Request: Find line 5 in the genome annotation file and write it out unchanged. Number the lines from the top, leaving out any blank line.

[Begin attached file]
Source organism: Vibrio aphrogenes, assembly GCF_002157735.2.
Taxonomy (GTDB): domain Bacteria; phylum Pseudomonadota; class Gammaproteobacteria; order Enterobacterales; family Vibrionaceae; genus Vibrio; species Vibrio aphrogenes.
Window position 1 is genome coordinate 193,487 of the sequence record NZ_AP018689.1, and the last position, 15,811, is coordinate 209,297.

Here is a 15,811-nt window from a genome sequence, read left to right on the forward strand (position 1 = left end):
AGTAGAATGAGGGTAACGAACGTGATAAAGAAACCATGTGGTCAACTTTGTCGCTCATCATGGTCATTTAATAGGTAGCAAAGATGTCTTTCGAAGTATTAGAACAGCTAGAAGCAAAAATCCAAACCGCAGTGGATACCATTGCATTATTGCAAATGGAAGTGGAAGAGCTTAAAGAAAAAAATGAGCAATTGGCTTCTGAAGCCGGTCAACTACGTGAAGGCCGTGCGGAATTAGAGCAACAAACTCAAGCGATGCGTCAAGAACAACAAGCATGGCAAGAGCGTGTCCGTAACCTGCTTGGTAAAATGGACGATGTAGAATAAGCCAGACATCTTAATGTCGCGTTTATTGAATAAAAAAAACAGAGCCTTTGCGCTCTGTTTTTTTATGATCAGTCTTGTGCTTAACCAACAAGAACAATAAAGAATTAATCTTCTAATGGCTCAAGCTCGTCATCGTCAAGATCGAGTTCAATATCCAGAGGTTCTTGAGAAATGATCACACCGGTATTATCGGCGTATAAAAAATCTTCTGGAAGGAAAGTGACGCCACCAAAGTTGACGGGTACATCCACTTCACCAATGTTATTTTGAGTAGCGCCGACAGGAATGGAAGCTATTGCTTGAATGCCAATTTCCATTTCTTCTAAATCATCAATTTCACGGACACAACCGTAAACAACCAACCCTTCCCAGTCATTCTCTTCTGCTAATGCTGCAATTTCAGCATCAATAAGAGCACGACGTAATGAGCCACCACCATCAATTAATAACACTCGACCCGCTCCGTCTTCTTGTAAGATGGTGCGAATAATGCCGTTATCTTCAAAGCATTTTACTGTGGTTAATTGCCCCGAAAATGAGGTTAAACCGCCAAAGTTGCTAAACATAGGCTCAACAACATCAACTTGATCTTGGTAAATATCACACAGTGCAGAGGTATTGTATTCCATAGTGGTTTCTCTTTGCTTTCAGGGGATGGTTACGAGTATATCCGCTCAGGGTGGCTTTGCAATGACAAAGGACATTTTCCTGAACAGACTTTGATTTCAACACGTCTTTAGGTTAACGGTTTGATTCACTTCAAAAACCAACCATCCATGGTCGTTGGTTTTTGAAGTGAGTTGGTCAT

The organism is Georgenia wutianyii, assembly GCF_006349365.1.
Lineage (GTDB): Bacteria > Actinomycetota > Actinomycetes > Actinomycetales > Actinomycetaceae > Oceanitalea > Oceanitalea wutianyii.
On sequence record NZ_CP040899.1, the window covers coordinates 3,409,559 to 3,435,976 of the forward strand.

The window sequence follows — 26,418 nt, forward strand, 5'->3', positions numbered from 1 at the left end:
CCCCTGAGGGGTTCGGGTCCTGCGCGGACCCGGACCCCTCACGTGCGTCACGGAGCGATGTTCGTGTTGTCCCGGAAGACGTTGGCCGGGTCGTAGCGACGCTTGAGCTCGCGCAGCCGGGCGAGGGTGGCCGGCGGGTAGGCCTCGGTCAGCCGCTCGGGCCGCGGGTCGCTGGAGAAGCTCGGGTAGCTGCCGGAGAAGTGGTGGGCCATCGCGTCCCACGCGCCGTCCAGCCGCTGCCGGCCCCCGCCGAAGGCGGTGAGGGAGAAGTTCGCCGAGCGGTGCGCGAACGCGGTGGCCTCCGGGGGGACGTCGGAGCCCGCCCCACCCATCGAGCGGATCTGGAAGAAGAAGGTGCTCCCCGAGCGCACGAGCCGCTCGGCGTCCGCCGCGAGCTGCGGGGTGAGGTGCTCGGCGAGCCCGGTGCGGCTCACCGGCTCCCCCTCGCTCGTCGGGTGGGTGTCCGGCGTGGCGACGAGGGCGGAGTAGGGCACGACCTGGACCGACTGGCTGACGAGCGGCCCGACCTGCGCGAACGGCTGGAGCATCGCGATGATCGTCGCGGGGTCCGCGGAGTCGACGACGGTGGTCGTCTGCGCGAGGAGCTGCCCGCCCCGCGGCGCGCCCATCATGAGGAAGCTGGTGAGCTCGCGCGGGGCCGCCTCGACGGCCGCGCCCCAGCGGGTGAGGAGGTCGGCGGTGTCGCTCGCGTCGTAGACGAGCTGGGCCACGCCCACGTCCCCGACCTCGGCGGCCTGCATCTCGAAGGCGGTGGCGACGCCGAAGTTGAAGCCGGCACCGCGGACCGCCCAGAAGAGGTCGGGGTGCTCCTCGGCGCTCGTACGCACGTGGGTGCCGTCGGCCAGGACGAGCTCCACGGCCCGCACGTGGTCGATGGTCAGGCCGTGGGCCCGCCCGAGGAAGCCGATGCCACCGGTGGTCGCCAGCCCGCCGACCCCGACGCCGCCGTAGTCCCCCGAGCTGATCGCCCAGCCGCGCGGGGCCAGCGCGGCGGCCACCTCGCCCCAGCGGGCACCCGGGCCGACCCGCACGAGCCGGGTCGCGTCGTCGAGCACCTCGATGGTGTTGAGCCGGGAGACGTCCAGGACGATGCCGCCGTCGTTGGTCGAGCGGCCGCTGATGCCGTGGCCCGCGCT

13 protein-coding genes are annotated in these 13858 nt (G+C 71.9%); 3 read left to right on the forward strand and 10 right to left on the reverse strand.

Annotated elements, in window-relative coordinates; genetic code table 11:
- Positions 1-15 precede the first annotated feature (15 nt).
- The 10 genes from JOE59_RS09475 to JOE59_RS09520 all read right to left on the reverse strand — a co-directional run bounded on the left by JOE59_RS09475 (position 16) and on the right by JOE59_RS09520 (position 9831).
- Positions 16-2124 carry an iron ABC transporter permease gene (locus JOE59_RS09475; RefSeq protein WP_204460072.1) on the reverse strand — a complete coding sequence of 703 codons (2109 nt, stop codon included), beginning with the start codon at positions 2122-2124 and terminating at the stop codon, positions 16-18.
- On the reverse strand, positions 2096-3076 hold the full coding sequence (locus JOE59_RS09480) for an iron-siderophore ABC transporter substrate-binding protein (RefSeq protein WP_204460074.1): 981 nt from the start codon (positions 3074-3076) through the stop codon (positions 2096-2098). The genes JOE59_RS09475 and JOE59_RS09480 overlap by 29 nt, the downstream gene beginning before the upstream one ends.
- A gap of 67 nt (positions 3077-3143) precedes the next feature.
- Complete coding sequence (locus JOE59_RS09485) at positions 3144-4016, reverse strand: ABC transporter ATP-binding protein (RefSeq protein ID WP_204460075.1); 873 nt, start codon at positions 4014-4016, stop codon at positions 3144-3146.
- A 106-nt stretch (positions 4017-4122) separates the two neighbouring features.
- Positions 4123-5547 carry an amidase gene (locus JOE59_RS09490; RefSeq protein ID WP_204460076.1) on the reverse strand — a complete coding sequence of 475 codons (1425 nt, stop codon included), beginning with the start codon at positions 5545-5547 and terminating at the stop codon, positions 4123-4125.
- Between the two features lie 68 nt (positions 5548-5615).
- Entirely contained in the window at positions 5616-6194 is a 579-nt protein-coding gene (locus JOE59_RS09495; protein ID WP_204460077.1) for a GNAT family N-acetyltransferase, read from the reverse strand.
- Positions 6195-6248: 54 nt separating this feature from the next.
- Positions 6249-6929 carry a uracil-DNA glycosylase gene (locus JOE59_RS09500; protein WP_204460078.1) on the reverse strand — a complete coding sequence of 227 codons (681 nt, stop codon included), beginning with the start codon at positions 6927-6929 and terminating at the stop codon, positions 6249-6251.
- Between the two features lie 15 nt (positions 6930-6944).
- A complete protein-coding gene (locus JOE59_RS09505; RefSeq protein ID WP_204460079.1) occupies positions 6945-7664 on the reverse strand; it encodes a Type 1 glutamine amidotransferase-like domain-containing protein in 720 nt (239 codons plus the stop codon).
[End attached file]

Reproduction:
AGTAGAATGAGGGTAACGAACGTGATAAAGAAACCATGTGGTCAACTTTGTCGCTCATCATGGTCATTTAATAGGTAGCAAAGATGTCTTTCGAAGTATTAGAACAGCTAGAAGCAAAAATCCAAACCGCAGTGGATACCATTGCATTATTGCAAATGGAAGTGGAAGAGCTTAAAGAAAAAAATGAGCAATTGGCTTCTGAAGCCGGTCAACTACGTGAAGGCCGTGCGGAATTAGAGCAACAAACTCAAGCGATGCGTCAAGAACAACAAGCATGGCAAGAGCGTGTCCGTAACCTGCTTGGTAAAATGGACGATGTAGAATAAGCCAGACATCTTAATGTCGCGTTTATTGAATAAAAAAAACAGAGCCTTTGCGCTCTGTTTTTTTATGATCAGTCTTGTGCTTAACCAACAAGAACAATAAAGAATTAATCTTCTAATGGCTCAAGCTCGTCATCGTCAAGATCGAGTTCAATATCCAGAGGTTCTTGAGAAATGATCACACCGGTATTATCGGCGTATAAAAAATCTTCTGGAAGGAAAGTGACGCCACCAAAGTTGACGGGTACATCCACTTCACCAATGTTATTTTGAGTAGCGCCGACAGGAATGGAAGCTATTGCTTGAATGCCAATTTCCATTTCTTCTAAATCATCAATTTCACGGACACAACCGTAAACAACCAACCCTTCCCAGTCATTCTCTTCTGCTAATGCTGCAATTTCAGCATCAATAAGAGCACGACGTAATGAGCCACCACCATCAATTAATAACACTCGACCCGCTCCGTCTTCTTGTAAGATGGTGCGAATAATGCCGTTATCTTCAAAGCATTTTACTGTGGTTAATTGCCCCGAAAATGAGGTTAAACCGCCAAAGTTGCTAAACATAGGCTCAACAACATCAACTTGATCTTGGTAAATATCACACAGTGCAGAGGTATTGTATTCCATAGTGGTTTCTCTTTGCTTTCAGGGGATGGTTACGAGTATATCCGCTCAGGGTGGCTTTGCAATGACAAAGGACATTTTCCTGAACAGACTTTGATTTCAACACGTCTTTAGGTTAACGGTTTGATTCACTTCAAAAACCAACCATCCATGGTCGTTGGTTTTTGAAGTGAGTTGGTCAT